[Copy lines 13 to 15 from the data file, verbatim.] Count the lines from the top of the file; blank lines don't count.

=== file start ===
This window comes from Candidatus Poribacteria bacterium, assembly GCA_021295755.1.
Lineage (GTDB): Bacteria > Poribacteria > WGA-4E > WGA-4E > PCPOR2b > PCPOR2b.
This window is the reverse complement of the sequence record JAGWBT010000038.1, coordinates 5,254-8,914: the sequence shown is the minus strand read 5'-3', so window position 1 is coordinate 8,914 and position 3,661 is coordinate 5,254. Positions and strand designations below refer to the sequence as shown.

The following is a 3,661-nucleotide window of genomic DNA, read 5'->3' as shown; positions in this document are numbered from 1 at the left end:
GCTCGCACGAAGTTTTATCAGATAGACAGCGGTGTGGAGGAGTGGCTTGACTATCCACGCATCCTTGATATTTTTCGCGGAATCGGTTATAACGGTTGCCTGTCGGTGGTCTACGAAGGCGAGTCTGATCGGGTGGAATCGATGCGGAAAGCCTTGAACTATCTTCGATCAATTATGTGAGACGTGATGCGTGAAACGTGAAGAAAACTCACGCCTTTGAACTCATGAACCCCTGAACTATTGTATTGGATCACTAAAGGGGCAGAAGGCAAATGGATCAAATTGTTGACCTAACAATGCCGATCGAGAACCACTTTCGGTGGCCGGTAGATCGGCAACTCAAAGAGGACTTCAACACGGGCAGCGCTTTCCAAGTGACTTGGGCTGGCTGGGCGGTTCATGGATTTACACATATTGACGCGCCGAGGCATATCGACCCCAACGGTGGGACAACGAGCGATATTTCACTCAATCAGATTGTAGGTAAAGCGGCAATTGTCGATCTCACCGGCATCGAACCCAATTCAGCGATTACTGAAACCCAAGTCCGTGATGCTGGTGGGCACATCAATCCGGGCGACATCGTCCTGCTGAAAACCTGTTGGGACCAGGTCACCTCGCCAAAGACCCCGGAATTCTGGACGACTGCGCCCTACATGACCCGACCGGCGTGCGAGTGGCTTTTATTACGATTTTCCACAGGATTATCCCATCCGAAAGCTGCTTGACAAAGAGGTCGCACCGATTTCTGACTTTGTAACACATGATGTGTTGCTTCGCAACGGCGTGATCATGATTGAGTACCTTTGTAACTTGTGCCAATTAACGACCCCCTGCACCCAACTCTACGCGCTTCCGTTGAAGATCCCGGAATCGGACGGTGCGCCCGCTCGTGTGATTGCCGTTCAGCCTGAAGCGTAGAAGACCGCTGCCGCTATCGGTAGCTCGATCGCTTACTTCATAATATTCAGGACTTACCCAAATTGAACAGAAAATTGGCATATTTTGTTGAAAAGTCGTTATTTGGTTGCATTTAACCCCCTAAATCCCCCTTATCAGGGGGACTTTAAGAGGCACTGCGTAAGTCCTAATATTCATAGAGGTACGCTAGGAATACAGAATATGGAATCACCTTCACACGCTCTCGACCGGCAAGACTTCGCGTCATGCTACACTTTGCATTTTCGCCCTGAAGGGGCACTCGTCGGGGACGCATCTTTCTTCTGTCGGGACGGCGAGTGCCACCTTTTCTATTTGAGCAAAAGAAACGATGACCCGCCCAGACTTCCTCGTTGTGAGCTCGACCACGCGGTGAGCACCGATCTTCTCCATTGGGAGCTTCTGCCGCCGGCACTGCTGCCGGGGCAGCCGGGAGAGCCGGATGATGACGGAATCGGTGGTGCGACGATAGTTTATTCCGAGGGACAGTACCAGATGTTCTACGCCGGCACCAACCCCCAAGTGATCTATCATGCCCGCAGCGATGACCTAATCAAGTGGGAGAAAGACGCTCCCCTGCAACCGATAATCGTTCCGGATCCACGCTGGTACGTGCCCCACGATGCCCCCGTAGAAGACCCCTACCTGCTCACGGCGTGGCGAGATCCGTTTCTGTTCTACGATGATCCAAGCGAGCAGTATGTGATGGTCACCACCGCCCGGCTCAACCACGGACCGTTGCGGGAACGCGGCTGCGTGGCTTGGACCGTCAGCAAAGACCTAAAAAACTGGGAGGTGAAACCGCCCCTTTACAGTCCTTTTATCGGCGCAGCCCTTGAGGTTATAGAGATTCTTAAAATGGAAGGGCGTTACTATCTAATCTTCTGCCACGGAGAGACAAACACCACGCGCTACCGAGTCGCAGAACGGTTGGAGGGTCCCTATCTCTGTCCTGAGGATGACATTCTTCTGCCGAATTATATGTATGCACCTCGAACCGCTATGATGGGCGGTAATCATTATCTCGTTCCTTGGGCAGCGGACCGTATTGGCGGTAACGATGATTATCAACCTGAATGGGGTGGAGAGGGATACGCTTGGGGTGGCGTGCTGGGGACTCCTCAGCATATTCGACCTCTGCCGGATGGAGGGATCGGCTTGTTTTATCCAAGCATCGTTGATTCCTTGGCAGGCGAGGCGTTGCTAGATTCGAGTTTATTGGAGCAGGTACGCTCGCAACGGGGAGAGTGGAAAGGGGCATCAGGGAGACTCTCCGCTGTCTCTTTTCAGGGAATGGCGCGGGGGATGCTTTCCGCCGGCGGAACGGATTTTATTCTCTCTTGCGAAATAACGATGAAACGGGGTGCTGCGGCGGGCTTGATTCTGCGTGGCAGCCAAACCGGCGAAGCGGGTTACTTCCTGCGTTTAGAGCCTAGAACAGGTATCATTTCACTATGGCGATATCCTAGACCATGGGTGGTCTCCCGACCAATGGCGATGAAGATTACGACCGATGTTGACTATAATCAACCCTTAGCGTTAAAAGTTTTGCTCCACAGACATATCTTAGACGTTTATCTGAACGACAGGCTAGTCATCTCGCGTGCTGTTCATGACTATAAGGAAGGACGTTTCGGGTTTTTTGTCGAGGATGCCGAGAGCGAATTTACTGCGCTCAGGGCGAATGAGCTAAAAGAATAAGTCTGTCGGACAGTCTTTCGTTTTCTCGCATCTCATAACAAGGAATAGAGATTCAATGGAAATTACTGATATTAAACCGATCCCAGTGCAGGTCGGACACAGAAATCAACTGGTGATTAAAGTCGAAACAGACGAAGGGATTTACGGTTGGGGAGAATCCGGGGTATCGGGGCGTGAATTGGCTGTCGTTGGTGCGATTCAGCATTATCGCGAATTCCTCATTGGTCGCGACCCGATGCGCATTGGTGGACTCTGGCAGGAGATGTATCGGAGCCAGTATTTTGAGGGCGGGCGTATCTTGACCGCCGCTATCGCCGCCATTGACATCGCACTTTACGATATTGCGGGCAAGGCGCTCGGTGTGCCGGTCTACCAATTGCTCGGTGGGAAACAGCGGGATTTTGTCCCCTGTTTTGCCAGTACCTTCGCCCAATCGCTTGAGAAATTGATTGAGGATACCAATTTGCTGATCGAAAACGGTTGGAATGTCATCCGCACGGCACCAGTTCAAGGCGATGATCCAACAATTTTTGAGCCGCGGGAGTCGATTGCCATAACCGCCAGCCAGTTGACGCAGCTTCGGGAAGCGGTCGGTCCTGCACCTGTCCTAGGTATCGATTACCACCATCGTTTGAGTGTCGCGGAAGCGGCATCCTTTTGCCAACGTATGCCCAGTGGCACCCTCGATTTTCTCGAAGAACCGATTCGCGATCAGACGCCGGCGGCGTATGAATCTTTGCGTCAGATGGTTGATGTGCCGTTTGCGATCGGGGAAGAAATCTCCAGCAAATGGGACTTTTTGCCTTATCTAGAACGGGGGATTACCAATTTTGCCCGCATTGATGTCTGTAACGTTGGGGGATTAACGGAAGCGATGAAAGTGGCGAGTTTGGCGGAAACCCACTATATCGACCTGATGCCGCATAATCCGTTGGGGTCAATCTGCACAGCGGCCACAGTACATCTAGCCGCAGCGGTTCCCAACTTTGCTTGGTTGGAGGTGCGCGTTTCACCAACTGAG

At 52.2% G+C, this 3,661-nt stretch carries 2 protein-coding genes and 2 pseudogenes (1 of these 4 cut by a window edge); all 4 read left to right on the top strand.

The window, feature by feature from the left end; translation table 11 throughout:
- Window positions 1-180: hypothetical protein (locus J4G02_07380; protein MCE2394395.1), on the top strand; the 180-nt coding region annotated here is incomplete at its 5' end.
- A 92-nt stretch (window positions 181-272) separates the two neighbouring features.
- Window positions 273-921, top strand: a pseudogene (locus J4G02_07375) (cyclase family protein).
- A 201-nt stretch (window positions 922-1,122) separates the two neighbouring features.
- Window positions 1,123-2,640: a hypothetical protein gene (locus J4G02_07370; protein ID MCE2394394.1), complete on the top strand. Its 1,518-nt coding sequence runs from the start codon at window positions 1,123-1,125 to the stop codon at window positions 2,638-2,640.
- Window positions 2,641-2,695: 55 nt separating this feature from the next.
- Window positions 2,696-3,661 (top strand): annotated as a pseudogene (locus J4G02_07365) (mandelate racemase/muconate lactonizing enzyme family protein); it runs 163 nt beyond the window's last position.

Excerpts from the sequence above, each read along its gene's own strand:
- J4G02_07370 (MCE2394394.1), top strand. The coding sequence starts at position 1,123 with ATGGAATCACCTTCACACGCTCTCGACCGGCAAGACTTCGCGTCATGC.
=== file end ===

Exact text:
- Window positions 2,641-2,695: 55 nt separating this feature from the next.
- Window positions 2,696-3,661 (top strand): annotated as a pseudogene (locus J4G02_07365) (mandelate racemase/muconate lactonizing enzyme family protein); it runs 163 nt beyond the window's last position.

Excerpts from the sequence above, each read along its gene's own strand: